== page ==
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Um.... Can We Talk About


The Juicer

WCW in the early 1990s was kind of an unusual place.... unusual even by WCW standards.


Under the leadership of Jim Herd, WCW attempted to bring in several family-friendly characters to complete more closely with the WWF. You've probably heard about The Great and Powerful Oz, played by a pre-Diesel version of Kevin Nash. You may have even heard of Big Josh (think the poor man's Hacksaw Jim Duggan, played by a pre-Doink Matt Borne) and some of you may have even heard about Herd's plan to create a humpback tag team, with the idea that nether member could be pinned to the mat because of said humps.


However, the most unintentionally controversial character of that era was The Juicer.

The video above isn't from WCW, but is rather an origin story of sorts. In the late-1980s, Art Barr (who would later go on to much bigger fame as the Los Gringos Locos tag team partner of Eddy Guerrero in AAA), was just starting out in the Portland territory, where his old man Sandy Barr was something of a local legend.


Looking more like a pimple-faced teenager than an actual wrestler, Barr met up with Rowdy Roddy Piper (who was making a rare off-WWF appearance at the time) and after forcing the youngster to take off all his clothes... for some reason.... Hot Rod transformed him into Beetlejuice.


Taking advantage of the 1988 Michael Keaton movie of the same name, Beetlejuice was a huge hit in Portland, portrayed as a hero that kids in the audience could look up to.


Unfortunately, Beetlejuice (oh, shit - I just said his name three times!) ended prematurely, once Barr was charged with statutory rape. Barr later struck a plea bargain and was placed on two years probation, which seems... well, pretty light for a crime of that nature. He also lost his license to wrestle in Oregon -- talk about the ultimate loser leaves town match.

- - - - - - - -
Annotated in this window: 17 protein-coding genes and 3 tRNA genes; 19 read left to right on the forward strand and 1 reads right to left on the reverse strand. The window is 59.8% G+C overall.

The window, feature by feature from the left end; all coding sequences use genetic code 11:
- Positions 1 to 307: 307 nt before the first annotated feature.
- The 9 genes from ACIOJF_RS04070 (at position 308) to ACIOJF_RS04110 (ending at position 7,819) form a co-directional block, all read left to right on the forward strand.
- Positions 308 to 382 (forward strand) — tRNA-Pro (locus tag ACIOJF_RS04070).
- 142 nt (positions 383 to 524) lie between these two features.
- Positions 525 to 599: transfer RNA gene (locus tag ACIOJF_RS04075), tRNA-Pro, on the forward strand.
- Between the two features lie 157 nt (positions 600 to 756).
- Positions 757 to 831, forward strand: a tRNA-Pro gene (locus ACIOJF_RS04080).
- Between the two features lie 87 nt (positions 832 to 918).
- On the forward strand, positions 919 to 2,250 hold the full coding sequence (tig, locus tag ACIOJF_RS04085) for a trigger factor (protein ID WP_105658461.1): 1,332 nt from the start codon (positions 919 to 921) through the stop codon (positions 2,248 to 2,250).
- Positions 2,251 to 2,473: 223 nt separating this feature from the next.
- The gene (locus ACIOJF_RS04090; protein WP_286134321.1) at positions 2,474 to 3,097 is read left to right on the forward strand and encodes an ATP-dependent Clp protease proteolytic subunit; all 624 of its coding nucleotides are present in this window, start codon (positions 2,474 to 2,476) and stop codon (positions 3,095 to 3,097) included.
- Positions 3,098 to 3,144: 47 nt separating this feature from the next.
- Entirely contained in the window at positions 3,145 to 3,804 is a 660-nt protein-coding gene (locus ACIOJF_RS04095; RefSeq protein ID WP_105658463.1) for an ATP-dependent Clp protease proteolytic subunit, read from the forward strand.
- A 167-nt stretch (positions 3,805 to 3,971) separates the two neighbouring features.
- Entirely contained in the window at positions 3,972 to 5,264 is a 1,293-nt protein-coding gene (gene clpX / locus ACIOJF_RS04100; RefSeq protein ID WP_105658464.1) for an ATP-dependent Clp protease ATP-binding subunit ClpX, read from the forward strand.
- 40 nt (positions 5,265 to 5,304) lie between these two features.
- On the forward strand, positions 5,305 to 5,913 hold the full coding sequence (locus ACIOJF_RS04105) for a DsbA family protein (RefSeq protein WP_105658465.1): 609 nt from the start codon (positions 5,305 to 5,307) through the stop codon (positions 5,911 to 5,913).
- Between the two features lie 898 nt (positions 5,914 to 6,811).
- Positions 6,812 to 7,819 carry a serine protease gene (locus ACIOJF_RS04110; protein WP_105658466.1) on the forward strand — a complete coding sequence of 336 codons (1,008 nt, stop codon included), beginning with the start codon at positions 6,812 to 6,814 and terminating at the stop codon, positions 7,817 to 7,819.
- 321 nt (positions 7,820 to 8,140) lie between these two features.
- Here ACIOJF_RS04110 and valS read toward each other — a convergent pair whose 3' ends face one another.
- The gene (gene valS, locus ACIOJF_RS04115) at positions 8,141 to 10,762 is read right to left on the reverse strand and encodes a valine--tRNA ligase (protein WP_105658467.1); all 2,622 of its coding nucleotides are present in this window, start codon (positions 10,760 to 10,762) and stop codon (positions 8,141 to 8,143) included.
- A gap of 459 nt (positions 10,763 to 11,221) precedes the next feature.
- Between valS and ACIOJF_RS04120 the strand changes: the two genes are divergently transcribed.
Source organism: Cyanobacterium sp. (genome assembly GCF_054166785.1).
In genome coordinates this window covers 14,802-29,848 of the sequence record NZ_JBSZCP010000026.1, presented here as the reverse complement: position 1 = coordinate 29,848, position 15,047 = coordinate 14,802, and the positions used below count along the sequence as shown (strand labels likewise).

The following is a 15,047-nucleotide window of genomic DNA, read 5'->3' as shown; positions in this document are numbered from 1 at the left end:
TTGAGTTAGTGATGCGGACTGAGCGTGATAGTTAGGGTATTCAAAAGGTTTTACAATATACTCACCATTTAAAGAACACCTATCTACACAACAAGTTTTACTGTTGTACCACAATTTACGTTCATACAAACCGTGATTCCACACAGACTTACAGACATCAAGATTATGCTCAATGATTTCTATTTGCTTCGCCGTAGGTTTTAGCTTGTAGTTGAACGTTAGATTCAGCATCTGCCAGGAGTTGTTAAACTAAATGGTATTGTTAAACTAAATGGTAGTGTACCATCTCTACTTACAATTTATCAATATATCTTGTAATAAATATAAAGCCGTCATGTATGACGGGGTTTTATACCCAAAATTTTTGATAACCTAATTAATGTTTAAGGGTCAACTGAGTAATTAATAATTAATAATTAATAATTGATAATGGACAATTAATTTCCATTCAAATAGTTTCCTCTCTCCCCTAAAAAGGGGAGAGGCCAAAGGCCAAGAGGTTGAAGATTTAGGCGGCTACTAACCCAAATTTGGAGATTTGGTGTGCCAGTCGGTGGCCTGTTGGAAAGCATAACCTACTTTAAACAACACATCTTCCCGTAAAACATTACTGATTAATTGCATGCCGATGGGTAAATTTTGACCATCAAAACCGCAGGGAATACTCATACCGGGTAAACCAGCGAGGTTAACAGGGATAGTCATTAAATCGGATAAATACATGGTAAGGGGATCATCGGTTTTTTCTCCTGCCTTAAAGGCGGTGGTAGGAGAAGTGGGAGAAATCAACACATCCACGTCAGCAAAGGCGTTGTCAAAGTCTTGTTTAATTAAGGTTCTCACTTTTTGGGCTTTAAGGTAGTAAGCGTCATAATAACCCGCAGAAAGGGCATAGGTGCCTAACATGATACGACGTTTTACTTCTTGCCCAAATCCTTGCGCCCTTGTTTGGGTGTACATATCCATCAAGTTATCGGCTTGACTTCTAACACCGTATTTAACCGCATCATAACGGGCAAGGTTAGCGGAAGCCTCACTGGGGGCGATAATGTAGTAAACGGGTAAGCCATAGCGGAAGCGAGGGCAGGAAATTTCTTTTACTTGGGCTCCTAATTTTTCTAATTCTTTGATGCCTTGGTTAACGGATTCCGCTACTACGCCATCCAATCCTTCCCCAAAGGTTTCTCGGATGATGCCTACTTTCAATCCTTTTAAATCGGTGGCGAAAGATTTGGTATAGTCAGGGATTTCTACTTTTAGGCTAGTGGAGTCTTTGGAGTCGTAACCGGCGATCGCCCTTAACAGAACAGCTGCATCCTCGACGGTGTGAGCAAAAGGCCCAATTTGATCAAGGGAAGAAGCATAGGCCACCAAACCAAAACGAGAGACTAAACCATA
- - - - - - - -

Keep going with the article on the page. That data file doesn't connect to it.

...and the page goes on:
Instead of going to jail or rehab or what have you... Barr went to WCW.

In the above clip, Barr's opponent is JW Storm, a jobber whom I only remember because my brother picked him in our wrestling rotisserie league one year and did not fare well because of that choice.


He's facing The Juicer (I guess Time Warner didn't want to be sued by Tim Burton), who looks pretty much like his Portland predecessor only this time, he's being led to the ring..... by a group of.... children? Called The Juice Patrol?


Let's just assume, for the sake of argument, that not everyone knew about Barr's criminal past... or maybe Jim Herd was willing to give a second chance. Whatever. Did NO ONE IN WCW perhaps think that it maybe wasn't the best idea for him to come to the ring like the Pied frickin' Piper with a bunch of school-age children in tow?


Like.... you want to do all the other Beetlejuice stuff? Fine. Let him have baby powder come out of his hair. Let him shoot silly string in his opponent's face. Go nuts. Just keep the kids out of it.


Sure, this was before the age of social media and all that. But I still find it hard to believe that WCW wouldn't have, at the very least, checked the guy's criminal record before hiring him.

The Juicer

In the interests of full and fair disclosure, The Juicer's past eventually caught up to him. Margie Boule, a newspaper columnist for The Oregonian newspaper, launched an investigation into Barr's career. This led to a fax campaign where both WCW and local media where WCW was appearing would receive copies of Boules column.


Eventually, WCW terminated his contract (although he and Guerrero appeared on a joint WCW/AAA PPV production in 1994 as Los Gringos Locos) and The Juicer was never heard from again.


Also.... isn't the name THE JUICER kind of inappropriate?

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